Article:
On May 16, 2016, Russell Moore, president of the Ethics and Religious Liberty Commission of the Southern Baptist Convention, appeared in a short video responding to Zubik v. Burwell. This Supreme Court decision overturned lower court rulings that refused to grant the Little Sisters of the Poor relief from the HHS mandate on the basis of their religious convictions regarding contraception. Moore expressed satisfaction with the ruling but noted there’s much work left to do in order to bring persons to acknowledge that God, not the government, gives basic religious liberty to all individuals.

Moore’s one-minute video response succinctly illustrates a significant shift in how conservative American Protestants have come to understand the meaning of religious liberty over the past 60 years. As Neil J. Young—a historian and independent scholar in New York City—explains in his new book, We Gather Together: The Religious Right and the Problem of Interfaith Politics, Protestants in the 1950s thought of religious liberty as a hedge protecting them against Roman Catholic supremacy in the United States. By 2012, they saw it as a rallying point against secularism and anti-Christian stances in American culture.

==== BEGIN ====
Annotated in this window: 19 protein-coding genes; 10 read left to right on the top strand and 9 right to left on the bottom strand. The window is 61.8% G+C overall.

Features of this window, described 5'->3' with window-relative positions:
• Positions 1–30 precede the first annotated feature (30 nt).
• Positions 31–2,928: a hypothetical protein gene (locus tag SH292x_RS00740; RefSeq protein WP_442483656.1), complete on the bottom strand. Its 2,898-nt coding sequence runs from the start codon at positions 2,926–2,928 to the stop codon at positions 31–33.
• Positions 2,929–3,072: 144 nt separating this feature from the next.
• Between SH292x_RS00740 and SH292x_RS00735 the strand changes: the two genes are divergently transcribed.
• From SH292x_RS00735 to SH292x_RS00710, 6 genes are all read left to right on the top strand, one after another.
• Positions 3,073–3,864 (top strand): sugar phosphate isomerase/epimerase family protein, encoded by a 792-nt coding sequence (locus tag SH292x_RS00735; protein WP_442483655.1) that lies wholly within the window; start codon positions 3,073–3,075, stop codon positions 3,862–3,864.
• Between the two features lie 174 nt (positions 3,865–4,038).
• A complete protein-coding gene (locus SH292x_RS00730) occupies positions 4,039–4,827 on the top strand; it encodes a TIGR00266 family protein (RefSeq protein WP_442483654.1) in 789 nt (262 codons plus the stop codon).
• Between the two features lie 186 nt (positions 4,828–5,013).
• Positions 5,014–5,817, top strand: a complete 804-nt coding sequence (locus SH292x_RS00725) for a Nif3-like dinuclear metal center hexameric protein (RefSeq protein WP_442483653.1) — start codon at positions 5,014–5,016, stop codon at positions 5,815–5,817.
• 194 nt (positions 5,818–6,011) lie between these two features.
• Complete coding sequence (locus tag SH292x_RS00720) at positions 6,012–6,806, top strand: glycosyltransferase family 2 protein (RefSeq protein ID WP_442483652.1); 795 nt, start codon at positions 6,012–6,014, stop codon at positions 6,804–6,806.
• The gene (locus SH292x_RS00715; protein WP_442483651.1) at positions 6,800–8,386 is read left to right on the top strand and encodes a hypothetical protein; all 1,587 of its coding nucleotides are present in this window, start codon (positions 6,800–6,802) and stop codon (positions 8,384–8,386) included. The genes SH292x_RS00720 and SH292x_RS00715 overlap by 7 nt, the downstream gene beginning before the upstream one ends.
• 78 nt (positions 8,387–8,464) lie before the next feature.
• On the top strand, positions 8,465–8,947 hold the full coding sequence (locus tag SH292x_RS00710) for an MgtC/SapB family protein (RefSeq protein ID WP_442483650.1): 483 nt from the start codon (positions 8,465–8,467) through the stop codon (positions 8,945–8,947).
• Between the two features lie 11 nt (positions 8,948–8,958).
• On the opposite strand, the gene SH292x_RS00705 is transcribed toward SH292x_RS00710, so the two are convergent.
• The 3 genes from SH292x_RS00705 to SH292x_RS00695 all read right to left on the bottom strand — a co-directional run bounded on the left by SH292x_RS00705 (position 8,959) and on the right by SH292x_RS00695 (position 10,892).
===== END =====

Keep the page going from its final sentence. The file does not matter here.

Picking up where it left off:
Complex Relationships 

Young’s overall project is to show that the rise of the Religious Right in postwar America wasn’t the result of a concerted conservative effort at ecumenism but part of a larger historical trend. Further, Young asserts that while Mormons, Catholics, and evangelicals found common ground sufficient to win significant electoral victories (especially in 1980, 1984, 1988, 1994, 2000, and 2004), doctrinal convictions kept these groups isolated from one another, which stymied their larger policy aims.

School prayer, abortion, the Equal Rights Amendment, homosexuality, feminism, secularization, and threats to the traditional family were key issues of concern to conservatives from the early 1960s and continue to be so today. For Catholics and Mormons, unity meant agreement around ecclesiology—namely, the nature of the true church. For evangelicals, unity meant agreement around soteriology and bibliology—the nature of salvation and of the authority and inerrancy of Scripture. The common theme Young visits is the perceived need for Catholics, Mormons, and evangelicals to unite in the face of a rising tide of secularism, but their inability to sustain a long-term unified front given their respective exclusionary dogmatism.

We Gather Together: The Religious Right and the Problem of Interfaith Politics

We Gather Together: The Religious Right and the Problem of Interfaith Politics

Oxford University Press. 412 pages.
Oxford University Press. 412 pages.